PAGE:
The relevant law is Texas Administrative Code Rule §81.35 "Voting from Outer Space" and who's going to vote against that? It is a very small modification of Texas early voting law.
(a) A person who meets the eligibility requirements of a voter under the Texas Election Code, Chapter 101, but who will be on a space flight during the early-voting period and on election day, may vote under this chapter. In order to vote by this method, the voter must apply by a Federal Postcard Application ("FPCA") and meet the requisite deadlines under state law. The FPCA may be submitted by fax or other electronic means.
(b) The National Aeronautics and Space Administration ("NASA") shall submit in writing to the Secretary of State a method of transmitting and receiving a secret ballot for persons on a space flight during an election period. The Secretary of State shall approve, deny, or request further information from NASA on the proposed method of transmission.
(c) Proposed changes to an approved ballot transmission method shall be submitted in writing to the Secretary of State for approval.
The astronaut applies to vote in space using the same Federal Postcard Application used by citizens residing outside the US. The exact voting procedure is worked out by NASA and the Texas Secretary of State.
According to NPR, the procedure is...
Voting from the space station is similar to voting absentee from anyplace on the planet — except instead of relying on the U.S. Postal Service to deliver the ballot, Rubins will get hers forwarded electronically from Mission Control in Houston.
"Using a set of unique credentials sent to each of them by e-mail, astronauts can access their ballots, cast their votes, and downlink them back down to Earth," the Smithsonian National Air and Space Museum explained in 2018.
The ballot is then sent to the county clerk for tabulation.
Basically they're securely emailed their ballot. They fill it out. Securely email it back. Then someone at NASA delivers it to the county clerk.
American astronauts have been able to cast ballots from above for over two decades now, ever since a Texas lawmaker learned that astronaut John Blaha couldn't vote in the 1996 presidential race between President Bill Clinton and Bob Dole. At the time, Blaha was serving on Russia's Mir Space Station, a predecessor to the ISS.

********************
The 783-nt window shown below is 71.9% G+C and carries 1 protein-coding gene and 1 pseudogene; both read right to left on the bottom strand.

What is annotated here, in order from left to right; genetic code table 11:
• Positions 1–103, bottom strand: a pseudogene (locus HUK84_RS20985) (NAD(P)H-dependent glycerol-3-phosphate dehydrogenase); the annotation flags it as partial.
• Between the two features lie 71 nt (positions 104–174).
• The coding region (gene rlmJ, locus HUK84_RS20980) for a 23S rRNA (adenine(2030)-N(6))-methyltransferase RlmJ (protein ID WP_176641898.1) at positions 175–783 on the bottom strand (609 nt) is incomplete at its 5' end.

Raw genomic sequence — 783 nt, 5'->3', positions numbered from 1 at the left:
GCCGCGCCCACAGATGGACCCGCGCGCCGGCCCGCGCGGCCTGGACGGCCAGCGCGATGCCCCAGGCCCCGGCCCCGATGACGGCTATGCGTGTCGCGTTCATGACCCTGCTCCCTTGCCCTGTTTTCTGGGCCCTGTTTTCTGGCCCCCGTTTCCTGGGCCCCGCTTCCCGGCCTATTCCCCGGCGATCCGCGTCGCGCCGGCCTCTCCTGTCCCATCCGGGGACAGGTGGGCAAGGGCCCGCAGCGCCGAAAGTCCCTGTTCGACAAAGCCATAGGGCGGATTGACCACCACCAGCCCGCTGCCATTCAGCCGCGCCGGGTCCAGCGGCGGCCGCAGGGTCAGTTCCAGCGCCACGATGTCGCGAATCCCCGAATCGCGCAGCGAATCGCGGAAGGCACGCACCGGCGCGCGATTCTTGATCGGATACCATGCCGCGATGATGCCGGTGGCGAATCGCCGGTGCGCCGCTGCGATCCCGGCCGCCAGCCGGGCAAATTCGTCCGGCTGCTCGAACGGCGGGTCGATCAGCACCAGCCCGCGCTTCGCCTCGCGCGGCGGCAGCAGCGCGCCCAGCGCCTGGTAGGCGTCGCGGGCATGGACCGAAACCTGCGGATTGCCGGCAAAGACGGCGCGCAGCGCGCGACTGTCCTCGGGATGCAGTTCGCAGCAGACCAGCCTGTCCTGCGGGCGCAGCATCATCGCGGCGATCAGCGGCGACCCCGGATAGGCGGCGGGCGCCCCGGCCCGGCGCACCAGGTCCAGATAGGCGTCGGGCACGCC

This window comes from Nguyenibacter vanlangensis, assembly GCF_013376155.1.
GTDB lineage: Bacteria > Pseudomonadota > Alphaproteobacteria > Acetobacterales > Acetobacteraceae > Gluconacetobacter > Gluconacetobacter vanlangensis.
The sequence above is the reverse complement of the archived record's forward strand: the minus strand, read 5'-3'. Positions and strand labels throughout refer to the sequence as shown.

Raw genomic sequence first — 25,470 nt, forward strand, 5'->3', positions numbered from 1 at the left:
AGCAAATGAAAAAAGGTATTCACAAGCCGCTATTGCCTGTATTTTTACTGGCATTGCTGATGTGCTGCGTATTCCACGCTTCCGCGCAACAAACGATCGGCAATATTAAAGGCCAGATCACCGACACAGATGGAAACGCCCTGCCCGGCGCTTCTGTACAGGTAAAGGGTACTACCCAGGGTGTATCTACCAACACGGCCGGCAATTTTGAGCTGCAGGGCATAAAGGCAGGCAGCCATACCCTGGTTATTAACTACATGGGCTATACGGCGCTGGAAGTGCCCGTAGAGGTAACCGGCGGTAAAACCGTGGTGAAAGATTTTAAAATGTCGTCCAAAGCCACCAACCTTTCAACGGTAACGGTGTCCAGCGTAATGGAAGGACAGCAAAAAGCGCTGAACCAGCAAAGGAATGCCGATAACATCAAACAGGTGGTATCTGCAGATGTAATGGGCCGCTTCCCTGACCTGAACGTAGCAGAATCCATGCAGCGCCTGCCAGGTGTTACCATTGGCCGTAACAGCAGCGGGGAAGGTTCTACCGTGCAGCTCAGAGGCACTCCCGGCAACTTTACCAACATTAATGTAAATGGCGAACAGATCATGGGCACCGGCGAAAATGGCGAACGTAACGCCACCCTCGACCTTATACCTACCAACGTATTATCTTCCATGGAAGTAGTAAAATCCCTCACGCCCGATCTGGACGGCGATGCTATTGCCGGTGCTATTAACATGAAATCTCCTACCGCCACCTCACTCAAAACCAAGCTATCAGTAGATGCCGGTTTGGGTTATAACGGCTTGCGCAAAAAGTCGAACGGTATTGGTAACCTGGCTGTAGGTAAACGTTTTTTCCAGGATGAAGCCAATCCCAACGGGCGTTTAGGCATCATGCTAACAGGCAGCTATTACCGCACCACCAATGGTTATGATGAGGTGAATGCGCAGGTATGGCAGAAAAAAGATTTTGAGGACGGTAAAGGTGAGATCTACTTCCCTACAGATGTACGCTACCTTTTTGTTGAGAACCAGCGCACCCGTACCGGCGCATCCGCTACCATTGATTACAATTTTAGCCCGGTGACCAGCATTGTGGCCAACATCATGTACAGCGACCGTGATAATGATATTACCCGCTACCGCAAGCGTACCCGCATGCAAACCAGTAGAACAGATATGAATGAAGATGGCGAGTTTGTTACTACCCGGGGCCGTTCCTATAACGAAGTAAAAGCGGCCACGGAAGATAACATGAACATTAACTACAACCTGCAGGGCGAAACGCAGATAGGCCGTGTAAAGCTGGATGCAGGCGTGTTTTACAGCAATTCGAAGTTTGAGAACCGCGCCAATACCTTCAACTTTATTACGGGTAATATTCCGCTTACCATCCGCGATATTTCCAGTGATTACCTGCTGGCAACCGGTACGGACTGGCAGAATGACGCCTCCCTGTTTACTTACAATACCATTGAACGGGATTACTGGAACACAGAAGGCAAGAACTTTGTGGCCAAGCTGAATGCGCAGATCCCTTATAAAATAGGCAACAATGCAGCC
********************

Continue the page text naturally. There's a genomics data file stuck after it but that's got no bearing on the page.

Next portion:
This article about Astronaut Drew Morgan voting from the ISS gives more detail about how Lawrence County, Pennsylvania handled it.
[Ed Allison, director of Lawrence County’s Department of Voter Services] then pulled his team together, consisting of Rick DiBello, the county’s Director of IT who would handle setting up a secure email and password, and Tim Germani, the man responsible for creating the ballots.
DiBello created a fillable PDF file that when Morgan received it all he would have to do is click the circle next to the name of the person for whom he wanted to cast a vote.
Allison said the ballot was shipped in two separate emails — one containing the ballot and one with a secured password that only Morgan would possess in order for him to cast his vote.
“Astronaut Morgan got the ballot, voted it and sent it back. That part was seamless. No problem at all.”
“It is a secret ballot,” Allison said. “No one will ever know what it was. Because it looks different from the rest - you would know it is a fillable ballot. It is going to go in the box and it is going to be destroyed just like all the other ones will be destroyed in time in order to entitle him to that secrecy he is entitled to.